The focus of a physically active lifestyle for older adults is to preserve functional mobility and delay losses associated with decrepitude in later years. Since ambulation is of utmost importance to older adults’ mobility, the purpose of this nonexhaustive review is to consider older adults’ walking behaviors objectively captured as steps/day and the factors that shape them. Summarized evidence currently indicates that apparently healthy older adults accumulate between 2,000–9,000 steps/day and that older adults living with disabilities and/or chronic conditions average approximately 1,200–8,800 steps/day. The scientific body of objectively monitored knowledge focused on potential individual, program, and contextual factors that shape older adults’ walking behaviors expressed as steps/day (i.e., their ability to and practice of getting “out and about”) is infantile at this time. We provide a simple research agenda to spark scholarly efforts to address research gaps and opportunities in the collective knowledge base.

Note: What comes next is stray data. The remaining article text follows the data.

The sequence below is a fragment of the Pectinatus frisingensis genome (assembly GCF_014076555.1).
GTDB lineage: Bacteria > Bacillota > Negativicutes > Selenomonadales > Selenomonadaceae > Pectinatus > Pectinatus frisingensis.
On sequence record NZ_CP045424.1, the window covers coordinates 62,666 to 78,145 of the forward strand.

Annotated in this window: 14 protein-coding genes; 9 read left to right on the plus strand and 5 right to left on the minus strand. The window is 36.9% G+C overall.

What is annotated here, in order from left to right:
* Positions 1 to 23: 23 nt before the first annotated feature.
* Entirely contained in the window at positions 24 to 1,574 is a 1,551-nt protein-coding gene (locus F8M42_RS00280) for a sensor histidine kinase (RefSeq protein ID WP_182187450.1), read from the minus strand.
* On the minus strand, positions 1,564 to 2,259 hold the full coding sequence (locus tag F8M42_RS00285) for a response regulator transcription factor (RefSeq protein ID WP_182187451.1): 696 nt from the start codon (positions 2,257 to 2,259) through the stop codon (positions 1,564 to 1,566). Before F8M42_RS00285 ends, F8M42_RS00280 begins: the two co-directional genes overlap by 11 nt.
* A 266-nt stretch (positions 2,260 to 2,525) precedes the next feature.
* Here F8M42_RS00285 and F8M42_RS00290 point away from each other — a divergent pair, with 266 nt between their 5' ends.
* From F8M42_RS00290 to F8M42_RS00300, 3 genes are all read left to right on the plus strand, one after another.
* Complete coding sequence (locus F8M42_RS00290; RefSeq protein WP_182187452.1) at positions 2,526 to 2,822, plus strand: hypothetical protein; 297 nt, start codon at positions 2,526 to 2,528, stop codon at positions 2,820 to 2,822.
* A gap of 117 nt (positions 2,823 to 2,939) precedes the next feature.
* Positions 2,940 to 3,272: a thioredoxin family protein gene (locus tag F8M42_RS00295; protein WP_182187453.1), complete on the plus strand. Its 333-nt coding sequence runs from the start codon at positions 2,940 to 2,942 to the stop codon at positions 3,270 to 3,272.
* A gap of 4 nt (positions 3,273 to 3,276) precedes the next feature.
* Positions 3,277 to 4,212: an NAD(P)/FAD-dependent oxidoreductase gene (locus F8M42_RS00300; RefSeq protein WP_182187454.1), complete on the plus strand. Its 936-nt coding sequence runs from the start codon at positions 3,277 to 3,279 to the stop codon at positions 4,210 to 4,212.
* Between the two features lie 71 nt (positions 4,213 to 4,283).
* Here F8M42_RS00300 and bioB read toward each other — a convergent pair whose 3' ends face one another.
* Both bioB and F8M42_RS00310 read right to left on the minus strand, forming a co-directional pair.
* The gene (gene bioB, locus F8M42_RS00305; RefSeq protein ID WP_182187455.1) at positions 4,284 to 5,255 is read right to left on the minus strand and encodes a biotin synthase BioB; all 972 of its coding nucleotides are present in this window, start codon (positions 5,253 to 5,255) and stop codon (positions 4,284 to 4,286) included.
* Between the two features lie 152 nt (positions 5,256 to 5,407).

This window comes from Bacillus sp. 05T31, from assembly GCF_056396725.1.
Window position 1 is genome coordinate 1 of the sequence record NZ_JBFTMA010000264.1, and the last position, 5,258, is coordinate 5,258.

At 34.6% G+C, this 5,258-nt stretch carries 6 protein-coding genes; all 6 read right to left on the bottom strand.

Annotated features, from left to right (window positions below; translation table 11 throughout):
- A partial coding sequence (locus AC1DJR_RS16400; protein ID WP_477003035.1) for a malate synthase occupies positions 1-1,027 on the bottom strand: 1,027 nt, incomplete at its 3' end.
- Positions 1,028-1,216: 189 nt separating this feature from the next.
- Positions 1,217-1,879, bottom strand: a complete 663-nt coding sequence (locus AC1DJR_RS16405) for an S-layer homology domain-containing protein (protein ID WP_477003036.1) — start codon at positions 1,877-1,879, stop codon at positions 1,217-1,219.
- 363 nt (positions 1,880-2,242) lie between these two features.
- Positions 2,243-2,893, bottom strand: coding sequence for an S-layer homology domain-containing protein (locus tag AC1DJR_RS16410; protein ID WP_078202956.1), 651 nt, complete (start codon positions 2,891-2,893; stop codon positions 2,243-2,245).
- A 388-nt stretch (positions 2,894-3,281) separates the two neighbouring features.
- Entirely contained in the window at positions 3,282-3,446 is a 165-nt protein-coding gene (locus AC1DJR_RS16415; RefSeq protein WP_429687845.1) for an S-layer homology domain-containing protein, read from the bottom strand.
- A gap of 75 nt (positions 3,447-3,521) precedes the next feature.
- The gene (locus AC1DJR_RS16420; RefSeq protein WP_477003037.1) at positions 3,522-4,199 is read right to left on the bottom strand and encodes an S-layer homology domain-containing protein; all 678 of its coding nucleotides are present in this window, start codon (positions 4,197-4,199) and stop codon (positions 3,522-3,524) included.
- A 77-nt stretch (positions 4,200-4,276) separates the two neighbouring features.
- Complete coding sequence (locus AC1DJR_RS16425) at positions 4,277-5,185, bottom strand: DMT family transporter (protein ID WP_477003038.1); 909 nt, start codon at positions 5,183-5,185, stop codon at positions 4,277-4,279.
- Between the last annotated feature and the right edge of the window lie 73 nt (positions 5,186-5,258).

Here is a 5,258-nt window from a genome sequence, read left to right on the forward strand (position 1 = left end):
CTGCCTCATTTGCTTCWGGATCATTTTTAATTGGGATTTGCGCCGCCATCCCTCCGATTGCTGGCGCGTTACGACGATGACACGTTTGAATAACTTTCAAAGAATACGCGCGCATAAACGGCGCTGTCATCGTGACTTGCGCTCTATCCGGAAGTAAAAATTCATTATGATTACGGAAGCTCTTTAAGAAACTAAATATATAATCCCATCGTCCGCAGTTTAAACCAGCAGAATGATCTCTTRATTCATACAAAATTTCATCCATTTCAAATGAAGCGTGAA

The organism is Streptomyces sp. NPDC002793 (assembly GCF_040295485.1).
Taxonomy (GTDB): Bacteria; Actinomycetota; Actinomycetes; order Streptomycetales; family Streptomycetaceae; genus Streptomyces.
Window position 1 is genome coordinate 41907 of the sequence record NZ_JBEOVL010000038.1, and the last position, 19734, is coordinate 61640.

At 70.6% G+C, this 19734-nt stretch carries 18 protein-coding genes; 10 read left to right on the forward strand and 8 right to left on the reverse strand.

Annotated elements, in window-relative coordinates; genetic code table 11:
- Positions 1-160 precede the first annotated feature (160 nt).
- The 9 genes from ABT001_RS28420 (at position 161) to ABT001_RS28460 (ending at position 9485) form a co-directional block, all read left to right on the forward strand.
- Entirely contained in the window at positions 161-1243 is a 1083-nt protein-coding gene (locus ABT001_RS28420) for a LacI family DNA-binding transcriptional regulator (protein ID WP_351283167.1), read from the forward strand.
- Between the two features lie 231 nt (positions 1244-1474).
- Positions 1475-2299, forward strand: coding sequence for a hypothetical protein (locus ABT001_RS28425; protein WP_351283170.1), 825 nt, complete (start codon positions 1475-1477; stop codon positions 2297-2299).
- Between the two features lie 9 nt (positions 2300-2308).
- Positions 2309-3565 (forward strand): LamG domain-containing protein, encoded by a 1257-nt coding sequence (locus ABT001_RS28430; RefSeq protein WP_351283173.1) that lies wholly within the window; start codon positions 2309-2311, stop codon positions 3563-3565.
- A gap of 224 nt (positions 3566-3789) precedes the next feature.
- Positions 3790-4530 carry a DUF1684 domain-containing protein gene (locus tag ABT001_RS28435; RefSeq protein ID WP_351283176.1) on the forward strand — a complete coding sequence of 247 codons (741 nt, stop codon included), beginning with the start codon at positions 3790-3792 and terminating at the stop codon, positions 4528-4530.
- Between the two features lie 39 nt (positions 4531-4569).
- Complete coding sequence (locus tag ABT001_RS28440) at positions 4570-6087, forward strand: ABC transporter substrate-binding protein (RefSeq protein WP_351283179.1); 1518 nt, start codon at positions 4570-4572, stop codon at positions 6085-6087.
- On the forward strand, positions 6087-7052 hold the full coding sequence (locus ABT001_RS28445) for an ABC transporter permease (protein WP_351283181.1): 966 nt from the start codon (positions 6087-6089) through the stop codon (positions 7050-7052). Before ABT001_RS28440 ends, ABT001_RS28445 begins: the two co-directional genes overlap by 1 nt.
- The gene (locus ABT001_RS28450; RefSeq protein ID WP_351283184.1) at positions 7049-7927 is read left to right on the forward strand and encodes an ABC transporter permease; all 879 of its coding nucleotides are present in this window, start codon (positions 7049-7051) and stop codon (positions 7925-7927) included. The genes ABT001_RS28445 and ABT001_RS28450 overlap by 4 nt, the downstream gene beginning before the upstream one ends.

Catrine Tudor-Locke and Stephanie Broyles
Wendy J. Brown and Toby Pavey